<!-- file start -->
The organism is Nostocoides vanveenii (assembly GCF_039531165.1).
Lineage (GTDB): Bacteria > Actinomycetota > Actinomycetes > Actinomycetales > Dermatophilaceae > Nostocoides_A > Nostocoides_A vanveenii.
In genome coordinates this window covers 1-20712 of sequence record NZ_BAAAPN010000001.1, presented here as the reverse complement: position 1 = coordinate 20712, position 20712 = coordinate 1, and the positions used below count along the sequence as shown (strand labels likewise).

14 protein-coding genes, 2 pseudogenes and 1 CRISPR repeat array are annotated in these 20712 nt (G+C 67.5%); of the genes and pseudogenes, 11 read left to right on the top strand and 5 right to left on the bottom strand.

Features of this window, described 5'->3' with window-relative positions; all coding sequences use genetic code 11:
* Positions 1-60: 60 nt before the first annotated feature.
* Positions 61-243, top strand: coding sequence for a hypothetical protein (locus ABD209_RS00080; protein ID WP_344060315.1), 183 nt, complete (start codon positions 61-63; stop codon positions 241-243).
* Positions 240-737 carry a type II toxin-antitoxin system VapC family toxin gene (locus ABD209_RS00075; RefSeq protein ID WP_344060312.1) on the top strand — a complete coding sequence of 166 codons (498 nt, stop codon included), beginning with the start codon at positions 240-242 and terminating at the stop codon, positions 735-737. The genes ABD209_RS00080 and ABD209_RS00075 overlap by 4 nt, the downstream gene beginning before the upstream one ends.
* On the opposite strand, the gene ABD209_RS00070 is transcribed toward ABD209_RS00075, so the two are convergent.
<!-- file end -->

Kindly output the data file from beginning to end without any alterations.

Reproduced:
The organism is Nostocoides vanveenii (assembly GCF_039531165.1).
Lineage (GTDB): Bacteria > Actinomycetota > Actinomycetes > Actinomycetales > Dermatophilaceae > Nostocoides_A > Nostocoides_A vanveenii.
In genome coordinates this window covers 1-20712 of sequence record NZ_BAAAPN010000001.1, presented here as the reverse complement: position 1 = coordinate 20712, position 20712 = coordinate 1, and the positions used below count along the sequence as shown (strand labels likewise).

14 protein-coding genes, 2 pseudogenes and 1 CRISPR repeat array are annotated in these 20712 nt (G+C 67.5%); of the genes and pseudogenes, 11 read left to right on the top strand and 5 right to left on the bottom strand.

Features of this window, described 5'->3' with window-relative positions; all coding sequences use genetic code 11:
* Positions 1-60: 60 nt before the first annotated feature.
* Positions 61-243, top strand: coding sequence for a hypothetical protein (locus ABD209_RS00080; protein ID WP_344060315.1), 183 nt, complete (start codon positions 61-63; stop codon positions 241-243).
* Positions 240-737 carry a type II toxin-antitoxin system VapC family toxin gene (locus ABD209_RS00075; RefSeq protein ID WP_344060312.1) on the top strand — a complete coding sequence of 166 codons (498 nt, stop codon included), beginning with the start codon at positions 240-242 and terminating at the stop codon, positions 735-737. The genes ABD209_RS00080 and ABD209_RS00075 overlap by 4 nt, the downstream gene beginning before the upstream one ends.
* On the opposite strand, the gene ABD209_RS00070 is transcribed toward ABD209_RS00075, so the two are convergent.